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Music at Broadmeadow is seen as one of our key expressions of community. Community is one of our values and part of our vision. Community encourages confidence and inclusion of all of our pupils and our wider community. At Broadmeadow, our music sessions allow all pupils to have the opportunity to express themselves and to develop these skills.

Music is a constant accompaniment to our lives with access to digital music at the touch of our fingertips. Music can motivate and comfort us, inspire us in our thinking and reflect images and moods. It is our aim at Broadmeadow to explore the journey of musical communication; from a fleeting idea in the mind of a composer, through the precise and accurate organisation of sounds and instruments, to a performance moment and appreciation by an audience. In doing this, children should know that music contributes to important occasions in their own lives and in other cultures around the world and have opportunities to develop their own composition, performance and listening skills. Music at Broadmeadow is a joyful experience and it is our intention that children’s learning of music remains a skill for life.



Music lessons at Broadmeadow engage and inspire pupils to develop a love of music and so increase their self-confidence, creativity and sense of achievement. The vast majority of lessons are practical learning activities. The children at Broadmeadow learn to respect all instruments they are using during these practical lessons. Respect is one of our School Values which we promote and encourage every day. In Key stage 1, the children are taught to use their voices expressively and creatively by singing songs and speaking chants and rhymes. They play tuned and untuned instruments musically, following instructions. They explore the inter-related dimensions of music and listen with concentration and understanding to a range of high-quality live and recorded music. Composition tasks give them the opportunity to experiment with creating, selecting and combining sounds to imitate and communicate a particular creative idea. We take advantage of Services for Education music specialists who deliver weekly music lessons and the Charanga music programme for class music activities. We offer opportunities for performance during assemblies, our Christmas Performance and our Spring Concert.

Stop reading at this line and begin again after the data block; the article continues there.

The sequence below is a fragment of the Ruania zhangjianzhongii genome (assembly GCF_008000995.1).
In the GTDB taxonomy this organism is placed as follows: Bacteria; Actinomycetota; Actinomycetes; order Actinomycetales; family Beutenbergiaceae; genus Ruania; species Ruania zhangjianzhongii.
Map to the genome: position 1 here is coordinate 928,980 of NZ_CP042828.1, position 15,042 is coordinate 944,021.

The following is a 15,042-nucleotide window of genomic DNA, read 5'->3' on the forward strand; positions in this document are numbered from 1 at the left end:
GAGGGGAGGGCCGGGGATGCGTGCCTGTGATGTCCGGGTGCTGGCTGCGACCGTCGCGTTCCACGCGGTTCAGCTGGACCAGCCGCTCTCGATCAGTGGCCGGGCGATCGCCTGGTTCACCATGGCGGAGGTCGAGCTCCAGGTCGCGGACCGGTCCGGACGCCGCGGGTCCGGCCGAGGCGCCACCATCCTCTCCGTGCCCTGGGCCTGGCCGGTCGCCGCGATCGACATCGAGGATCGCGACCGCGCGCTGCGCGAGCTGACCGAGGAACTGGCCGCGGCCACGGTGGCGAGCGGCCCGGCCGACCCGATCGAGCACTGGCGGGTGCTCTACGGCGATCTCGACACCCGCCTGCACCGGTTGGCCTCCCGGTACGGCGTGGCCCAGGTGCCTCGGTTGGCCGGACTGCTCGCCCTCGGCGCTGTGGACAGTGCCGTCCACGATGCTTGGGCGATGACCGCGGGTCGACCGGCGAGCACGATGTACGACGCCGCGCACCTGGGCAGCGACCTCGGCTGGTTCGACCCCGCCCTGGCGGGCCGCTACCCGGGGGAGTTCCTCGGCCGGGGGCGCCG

Key Concepts

The key concepts that are studied and revisited in music in each year group are:




Melody is formed from a succession of single notes; it is combined with rhythm to make a tune. Melody can be created using steps and leaps. The collection of notes from which a melody is formed is called a scale.


Harmony is the sound made by two or more notes simultaneously. These combinations are sometimes called chords. Harmony can sound pleasing to the ear or clashing, depending on the notes used. We use harmony when we play chords on the ukulele.


Pitch is the sound of a single note in relation to other notes. Words which can describe the pitch include: high, low, treble, bass, sharp or flat.


Tempo is the speed of a piece of music. The tempo can change during a piece. The tempo describes the pulse or beat of the music. Sometimes we use Italian words to describe the tempo such as lento, which means slow, or allegro, which means lively.


Dynamics are used to describe the volume of one or more notes in a piece of music. The dynamics can change gradually or suddenly. Symbols known as dynamic markings, based on Italian descriptions, are often used such as f  for forte  which means ‘strong’ or ‘loud’.


Structure is the overall framework of a piece of music. The structure of a song will usually have an introduction, some verses and a chorus.


The texture of a piece of music describes how the different sounds are being woven together. A thick texture uses several ideas at once. A thinner texture will have fewer parts. For example a whole class singing ‘Frere Jacques’ is a thin texture. A few children singing the same song as a four-part round, starting at different times, will create a thicker structure.


Timbre is the unique sound quality which helps us to distinguish between different instruments and voices. The different ways an instrument is played can change its timbre.


Rhythm is the organisation of long and short sounds around a pulse or beat. Some rhythms coincide with the beat; others use syncopation, in which most of the sounds fit between the main beats.


Composing occurs when you select and organise sounds to make music. Good compositions have an intention which is successfully communicated to the audience.


Performing is the act of making music for an audience at a particular time and place. Most performances need to be practised.


Notation is the method used to record, on paper or on screen, music that is heard or performed. A musician needs to read and write notation to share ideas. There are several different types of standard notation.

Key vocabulary and terms are learnt during each theme and revisited as appropriate in subsequent years.


Our music provision develops children’s personal confidence in vocal and instrumental performing skills, underpinned by good aural ability and the knowledge and understanding of various music notations and traditions.

We know our children have progressed in music when:

  • They can make connections between the music they have heard and their own life experiences and learning in other subjects
  • They are happy to perform in front of their peers and at events
  • They are able to teach themselves or friends a new piece of music independently
  • They can organise sounds for a purpose, in a structure, communicating ideas effectively.